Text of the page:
• Read ingredients and become familiar with what is in the products you buy. Compare ingredients in various products and pick ones that have fewer ingredients. This is the most important thing you can do!
    • Simple Truth, Whole Foods 365, and Primal Kitchen are examples of brands that I recommend as less processed- meaning they do not contain as many food additives (and they are typically easier to find in stores or online).
  • Get creative! Make new foods from scratch at home. There are tons of easy recipes out there to make! Try this salad dressing.
  • Choose more fresh produce and less processed foods at the grocery store. 
  • Shop local- try your farmer’s markets where more fresh ingredients are used.

Remember that some emulsifiers may not be as harmful as others as they are natural derivatives. As mentioned, a lot of research is coming out looking at food additives. If you find that you have some intestinal upset, talk with a registered dietitian to help you identify food triggers, including the possibility of food additives. 

 

  1. Chassaing, B., Compher, C., Bonhomme, B., Liu, Q. H., Tian, Y., Walters, W., Nessel, L., Delaroque, C., Hao, F., Gershuni, V. M., Chau, L., Ni, J., Bewtra, M., Albenberg, L., Bretin, A., McKeever, L., Ley, R. E., Patterson, A. D., Wu, G. D., . . . Lewis, J. D. (2021). Randomized Controlled-Feeding Study of Dietary Emulsifier Carboxymethylcellulose Reveals Detrimental Impacts on the Gut Microbiota and Metabolome. Gastroenterology, 162(3), 743–756. https://doi.org/10.1053/j.gastro.2021.11.006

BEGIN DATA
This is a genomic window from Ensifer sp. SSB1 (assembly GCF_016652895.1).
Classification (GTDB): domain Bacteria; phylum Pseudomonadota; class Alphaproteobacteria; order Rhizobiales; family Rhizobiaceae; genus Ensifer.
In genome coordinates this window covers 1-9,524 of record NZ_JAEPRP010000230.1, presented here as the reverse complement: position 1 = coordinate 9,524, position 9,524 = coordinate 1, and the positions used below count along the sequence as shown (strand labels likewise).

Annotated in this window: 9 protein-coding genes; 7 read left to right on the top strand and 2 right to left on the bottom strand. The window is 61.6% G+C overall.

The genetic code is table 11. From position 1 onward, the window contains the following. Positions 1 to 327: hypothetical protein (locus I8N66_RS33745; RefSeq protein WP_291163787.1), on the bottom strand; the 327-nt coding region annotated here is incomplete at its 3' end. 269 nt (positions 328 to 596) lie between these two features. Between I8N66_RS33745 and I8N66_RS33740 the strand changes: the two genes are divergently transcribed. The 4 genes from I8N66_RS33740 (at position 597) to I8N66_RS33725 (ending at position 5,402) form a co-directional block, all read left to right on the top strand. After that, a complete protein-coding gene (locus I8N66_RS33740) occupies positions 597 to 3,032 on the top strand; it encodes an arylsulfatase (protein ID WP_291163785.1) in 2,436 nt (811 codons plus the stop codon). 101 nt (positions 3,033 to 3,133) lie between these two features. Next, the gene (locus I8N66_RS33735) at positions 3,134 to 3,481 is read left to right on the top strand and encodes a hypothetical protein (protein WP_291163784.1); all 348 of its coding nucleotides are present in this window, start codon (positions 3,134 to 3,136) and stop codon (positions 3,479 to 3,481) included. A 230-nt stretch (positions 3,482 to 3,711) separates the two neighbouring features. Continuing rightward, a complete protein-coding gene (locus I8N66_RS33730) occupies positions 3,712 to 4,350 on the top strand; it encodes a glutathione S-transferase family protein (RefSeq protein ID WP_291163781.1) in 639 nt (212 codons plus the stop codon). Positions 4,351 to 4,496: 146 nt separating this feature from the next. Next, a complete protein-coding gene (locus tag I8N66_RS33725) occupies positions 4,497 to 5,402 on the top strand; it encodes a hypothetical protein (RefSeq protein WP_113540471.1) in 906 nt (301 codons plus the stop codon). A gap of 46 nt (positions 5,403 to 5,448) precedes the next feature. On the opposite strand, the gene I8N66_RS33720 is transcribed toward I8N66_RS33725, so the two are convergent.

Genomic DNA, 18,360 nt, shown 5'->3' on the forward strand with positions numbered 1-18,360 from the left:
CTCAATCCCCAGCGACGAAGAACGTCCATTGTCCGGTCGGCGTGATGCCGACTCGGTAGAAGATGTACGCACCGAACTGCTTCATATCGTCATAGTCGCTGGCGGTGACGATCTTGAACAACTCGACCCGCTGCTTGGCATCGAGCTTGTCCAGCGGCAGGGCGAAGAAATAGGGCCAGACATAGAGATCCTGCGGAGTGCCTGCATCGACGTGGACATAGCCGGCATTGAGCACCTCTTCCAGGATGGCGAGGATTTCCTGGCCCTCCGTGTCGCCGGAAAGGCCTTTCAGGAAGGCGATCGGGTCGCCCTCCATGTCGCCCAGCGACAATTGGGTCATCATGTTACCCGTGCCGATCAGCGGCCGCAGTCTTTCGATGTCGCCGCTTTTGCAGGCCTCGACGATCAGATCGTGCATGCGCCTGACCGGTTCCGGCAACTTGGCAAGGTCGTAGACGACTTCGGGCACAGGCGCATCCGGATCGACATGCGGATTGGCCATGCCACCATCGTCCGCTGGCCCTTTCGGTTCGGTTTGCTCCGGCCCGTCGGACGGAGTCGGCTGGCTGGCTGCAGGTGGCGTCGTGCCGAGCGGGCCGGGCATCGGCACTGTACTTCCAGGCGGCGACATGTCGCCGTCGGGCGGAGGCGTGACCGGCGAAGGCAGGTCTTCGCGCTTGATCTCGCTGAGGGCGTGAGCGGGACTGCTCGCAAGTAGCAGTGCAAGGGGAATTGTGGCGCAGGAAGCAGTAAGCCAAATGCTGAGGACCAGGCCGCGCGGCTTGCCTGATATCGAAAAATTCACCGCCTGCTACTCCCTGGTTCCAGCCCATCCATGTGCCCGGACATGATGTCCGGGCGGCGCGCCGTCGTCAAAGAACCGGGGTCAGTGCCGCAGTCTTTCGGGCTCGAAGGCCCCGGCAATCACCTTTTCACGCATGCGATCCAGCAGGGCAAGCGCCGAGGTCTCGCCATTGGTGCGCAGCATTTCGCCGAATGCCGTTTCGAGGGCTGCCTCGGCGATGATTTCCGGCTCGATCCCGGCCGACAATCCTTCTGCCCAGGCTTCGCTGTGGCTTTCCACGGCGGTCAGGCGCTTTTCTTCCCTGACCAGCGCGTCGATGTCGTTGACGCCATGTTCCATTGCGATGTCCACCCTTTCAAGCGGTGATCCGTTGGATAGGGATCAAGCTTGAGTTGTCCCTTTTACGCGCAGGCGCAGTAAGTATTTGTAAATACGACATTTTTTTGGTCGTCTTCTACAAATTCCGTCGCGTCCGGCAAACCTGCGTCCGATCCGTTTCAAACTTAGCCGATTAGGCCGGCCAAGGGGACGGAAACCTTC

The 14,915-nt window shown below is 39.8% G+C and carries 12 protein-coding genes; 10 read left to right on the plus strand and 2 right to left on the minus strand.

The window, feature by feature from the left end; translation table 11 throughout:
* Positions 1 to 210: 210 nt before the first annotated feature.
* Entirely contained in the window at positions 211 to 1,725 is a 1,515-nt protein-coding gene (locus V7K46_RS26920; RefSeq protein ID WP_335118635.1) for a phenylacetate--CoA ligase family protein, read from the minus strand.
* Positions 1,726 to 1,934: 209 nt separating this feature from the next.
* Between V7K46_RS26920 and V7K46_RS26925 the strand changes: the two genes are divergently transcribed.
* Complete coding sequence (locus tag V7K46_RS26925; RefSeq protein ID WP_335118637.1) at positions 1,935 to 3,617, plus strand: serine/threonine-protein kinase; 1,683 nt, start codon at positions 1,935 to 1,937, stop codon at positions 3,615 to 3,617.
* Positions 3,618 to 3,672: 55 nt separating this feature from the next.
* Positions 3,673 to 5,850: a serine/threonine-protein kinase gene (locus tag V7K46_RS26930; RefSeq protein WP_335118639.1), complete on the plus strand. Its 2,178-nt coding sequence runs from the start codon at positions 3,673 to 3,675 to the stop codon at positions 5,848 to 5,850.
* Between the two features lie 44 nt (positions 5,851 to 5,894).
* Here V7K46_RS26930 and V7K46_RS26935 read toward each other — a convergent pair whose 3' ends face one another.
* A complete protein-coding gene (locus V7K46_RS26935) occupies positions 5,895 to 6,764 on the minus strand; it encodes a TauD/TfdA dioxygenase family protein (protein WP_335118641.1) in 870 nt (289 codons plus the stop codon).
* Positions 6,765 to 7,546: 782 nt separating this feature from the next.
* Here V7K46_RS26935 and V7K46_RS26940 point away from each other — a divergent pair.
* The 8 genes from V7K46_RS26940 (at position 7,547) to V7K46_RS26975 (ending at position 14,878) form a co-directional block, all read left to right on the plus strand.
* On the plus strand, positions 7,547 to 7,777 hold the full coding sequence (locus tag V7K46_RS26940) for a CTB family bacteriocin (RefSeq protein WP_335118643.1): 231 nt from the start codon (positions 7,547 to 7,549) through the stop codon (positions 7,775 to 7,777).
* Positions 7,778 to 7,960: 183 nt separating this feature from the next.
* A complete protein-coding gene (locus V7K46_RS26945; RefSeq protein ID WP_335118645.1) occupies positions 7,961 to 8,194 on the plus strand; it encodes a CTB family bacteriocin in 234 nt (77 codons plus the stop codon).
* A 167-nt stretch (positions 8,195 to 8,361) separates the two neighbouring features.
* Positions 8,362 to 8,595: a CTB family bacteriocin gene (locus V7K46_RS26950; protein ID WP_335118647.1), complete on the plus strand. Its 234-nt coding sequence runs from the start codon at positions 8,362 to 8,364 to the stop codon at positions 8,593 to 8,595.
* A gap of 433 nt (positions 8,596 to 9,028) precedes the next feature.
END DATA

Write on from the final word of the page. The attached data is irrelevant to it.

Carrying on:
2. Chassaing, B., Koren, O., Goodrich, J. K., Poole, A. Z., Srinivasan, S., Ley, R. E., & Gewirtz, A. T. (2015). Dietary emulsifiers impact the mouse gut microbiota promoting colitis and metabolic syndrome. Nature, 519(7541), 92–96. https://doi.org/10.1038/nature14232
  3. Gerasimidis, K., Bryden, K., Chen, X., Papachristou, E., Verney, A., Roig, M., Hansen, R. A., Nichols, B., Papadopoulou, R., & Parrett, A. (2020). The impact of food additives, artificial sweeteners and domestic hygiene products on the human gut microbiome and its fibre fermentation capacity. European Journal of Nutrition, 59(7), 3213–3230. https://doi.org/10.1007/s00394-019-02161-8
  4. Naimi, S., Viennois, E., Gewirtz, A. T., & Chassaing, B. (2021). Direct impact of commonly used dietary emulsifiers on human gut microbiota. Microbiome, 9(1). https://doi.org/10.1186/s40168-020-00996-6
  5. Partridge, D., Lloyd, K. A., Rhodes, J. M., Walker, A. W., Johnstone, A. M., & Campbell, B. J. (2019). Food additives: Assessing the impact of exposure to permitted emulsifiers on bowel and metabolic health – introducing the FADiets study. Nutrition Bulletin, 44(4), 329–349. https://doi.org/10.1111/nbu.12408 
  6. CTG Labs - NCBI. (n.d.). https://beta.clinicaltrials.gov/study/NCT03842514?id=NCT03842514&rank=1 
  7. CTG Labs - NCBI. (n.d.-a). https://beta.clinicaltrials.gov/study/NCT05743374?cond=gut+health&intr=polysorbate+80&rank=1
  8. Deliciously Organic. (2021, January 13). The unprocessed kitchen: Step 5 - salad dressing. Deliciously Organic. https://deliciouslyorganic.net/the-unprocessed-kitchen-salad-dressing/  

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Emily Hamm

MS, RDN, CSO, LD